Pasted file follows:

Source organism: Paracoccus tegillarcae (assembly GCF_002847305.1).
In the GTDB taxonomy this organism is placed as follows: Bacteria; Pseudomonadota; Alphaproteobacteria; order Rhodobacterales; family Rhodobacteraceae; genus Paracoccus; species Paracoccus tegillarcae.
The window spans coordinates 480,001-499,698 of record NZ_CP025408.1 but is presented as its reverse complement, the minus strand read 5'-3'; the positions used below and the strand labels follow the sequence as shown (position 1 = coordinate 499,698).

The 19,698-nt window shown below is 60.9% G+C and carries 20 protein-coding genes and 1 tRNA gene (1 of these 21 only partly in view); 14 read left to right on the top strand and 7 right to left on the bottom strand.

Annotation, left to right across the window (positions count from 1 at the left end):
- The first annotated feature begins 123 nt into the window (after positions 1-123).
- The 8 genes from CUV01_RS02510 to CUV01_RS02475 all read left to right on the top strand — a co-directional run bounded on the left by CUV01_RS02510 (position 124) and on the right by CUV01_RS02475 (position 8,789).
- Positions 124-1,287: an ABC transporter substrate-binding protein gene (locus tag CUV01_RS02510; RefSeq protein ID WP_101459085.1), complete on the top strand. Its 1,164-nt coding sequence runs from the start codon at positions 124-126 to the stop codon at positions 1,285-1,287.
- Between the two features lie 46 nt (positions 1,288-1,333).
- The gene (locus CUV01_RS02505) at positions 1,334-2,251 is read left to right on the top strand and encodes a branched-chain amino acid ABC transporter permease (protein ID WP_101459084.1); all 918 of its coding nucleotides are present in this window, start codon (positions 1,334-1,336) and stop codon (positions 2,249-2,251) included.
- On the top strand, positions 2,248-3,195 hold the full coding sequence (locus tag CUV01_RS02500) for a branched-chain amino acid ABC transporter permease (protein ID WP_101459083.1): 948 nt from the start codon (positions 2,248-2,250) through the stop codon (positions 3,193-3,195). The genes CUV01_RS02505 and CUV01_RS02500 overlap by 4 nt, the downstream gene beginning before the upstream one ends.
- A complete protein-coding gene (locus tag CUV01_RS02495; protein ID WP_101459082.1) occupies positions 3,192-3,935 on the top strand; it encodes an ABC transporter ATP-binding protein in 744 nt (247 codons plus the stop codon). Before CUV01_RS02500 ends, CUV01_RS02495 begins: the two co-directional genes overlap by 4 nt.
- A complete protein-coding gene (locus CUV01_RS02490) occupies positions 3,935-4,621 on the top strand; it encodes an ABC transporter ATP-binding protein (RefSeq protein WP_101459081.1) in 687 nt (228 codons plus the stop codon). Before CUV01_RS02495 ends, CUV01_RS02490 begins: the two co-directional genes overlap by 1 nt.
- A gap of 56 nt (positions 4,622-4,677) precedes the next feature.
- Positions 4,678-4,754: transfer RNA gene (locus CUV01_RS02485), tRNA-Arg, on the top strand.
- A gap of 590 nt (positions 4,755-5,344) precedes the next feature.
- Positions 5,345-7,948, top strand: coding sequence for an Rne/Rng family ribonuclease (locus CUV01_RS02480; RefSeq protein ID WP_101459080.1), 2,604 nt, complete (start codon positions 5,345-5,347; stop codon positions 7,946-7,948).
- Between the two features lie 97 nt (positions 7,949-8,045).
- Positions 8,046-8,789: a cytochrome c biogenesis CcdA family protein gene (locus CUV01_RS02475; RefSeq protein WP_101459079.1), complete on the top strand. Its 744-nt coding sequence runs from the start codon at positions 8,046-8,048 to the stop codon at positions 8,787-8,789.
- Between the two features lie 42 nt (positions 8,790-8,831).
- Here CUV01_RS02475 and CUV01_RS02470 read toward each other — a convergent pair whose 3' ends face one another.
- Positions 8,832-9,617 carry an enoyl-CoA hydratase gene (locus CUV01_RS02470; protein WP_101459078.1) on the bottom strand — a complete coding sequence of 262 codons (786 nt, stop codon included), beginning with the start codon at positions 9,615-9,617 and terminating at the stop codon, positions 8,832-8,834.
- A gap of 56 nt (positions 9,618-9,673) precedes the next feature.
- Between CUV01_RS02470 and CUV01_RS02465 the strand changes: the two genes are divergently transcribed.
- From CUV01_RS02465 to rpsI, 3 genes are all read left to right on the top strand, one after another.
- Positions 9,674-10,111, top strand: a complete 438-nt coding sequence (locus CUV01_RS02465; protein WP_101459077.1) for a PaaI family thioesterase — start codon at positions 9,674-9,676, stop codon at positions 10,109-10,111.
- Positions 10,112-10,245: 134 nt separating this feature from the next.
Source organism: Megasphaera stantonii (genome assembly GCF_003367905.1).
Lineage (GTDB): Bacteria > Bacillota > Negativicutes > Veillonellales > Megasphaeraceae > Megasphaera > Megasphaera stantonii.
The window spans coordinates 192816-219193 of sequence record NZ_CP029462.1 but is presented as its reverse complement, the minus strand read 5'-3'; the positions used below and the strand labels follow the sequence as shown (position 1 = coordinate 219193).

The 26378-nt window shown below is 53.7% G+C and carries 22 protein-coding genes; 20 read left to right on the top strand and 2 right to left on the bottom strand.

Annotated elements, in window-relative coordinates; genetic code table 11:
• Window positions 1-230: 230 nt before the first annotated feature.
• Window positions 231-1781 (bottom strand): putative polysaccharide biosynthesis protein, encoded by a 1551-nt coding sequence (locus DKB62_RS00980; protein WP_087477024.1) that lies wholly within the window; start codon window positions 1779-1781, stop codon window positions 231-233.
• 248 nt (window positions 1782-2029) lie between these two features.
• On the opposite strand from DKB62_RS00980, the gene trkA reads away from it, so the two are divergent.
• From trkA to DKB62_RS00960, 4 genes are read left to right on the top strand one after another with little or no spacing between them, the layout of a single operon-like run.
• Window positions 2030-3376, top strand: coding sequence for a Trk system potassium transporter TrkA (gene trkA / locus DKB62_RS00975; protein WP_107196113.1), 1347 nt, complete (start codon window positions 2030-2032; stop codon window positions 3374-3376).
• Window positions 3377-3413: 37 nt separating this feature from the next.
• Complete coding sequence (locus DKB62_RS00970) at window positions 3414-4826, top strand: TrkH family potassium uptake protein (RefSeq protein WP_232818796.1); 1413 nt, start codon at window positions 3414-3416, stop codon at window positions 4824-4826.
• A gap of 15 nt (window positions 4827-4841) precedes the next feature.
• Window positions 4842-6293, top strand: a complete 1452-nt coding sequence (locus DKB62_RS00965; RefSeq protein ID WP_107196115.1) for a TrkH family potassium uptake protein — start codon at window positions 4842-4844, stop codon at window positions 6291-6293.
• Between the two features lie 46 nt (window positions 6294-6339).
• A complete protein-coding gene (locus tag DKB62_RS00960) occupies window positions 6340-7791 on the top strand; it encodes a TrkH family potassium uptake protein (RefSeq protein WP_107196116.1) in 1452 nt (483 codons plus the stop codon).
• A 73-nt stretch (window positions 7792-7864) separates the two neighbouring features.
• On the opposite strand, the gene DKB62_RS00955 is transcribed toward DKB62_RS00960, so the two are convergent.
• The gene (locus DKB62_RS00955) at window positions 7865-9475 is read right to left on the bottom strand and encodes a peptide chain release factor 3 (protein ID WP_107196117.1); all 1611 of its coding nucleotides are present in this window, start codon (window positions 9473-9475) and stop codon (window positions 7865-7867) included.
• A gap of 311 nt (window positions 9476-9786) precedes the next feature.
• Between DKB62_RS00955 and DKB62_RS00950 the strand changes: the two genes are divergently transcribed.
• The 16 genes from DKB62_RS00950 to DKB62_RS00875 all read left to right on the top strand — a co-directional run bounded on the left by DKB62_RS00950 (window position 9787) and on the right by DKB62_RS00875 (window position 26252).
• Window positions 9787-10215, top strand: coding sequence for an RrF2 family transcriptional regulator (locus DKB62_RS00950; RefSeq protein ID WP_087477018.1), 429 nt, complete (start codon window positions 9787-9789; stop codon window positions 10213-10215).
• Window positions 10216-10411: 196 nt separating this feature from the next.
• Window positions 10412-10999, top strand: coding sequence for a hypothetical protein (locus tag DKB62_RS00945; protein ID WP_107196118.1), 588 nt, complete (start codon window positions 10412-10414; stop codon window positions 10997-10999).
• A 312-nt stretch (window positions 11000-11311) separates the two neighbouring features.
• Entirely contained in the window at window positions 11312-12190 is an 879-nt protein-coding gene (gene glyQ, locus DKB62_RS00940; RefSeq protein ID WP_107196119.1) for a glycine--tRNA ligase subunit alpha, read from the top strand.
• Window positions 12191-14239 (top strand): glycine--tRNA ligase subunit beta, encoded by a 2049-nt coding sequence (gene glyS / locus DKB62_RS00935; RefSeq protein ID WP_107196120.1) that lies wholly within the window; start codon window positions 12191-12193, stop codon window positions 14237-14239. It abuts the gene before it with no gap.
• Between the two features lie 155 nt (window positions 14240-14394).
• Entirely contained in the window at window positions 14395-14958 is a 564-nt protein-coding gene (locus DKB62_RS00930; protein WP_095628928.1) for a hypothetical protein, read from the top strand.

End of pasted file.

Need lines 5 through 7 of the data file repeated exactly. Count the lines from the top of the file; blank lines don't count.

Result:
Annotation, left to right across the window (positions count from 1 at the left end):
- The first annotated feature begins 123 nt into the window (after positions 1-123).
- The 8 genes from CUV01_RS02510 to CUV01_RS02475 all read left to right on the top strand — a co-directional run bounded on the left by CUV01_RS02510 (position 124) and on the right by CUV01_RS02475 (position 8,789).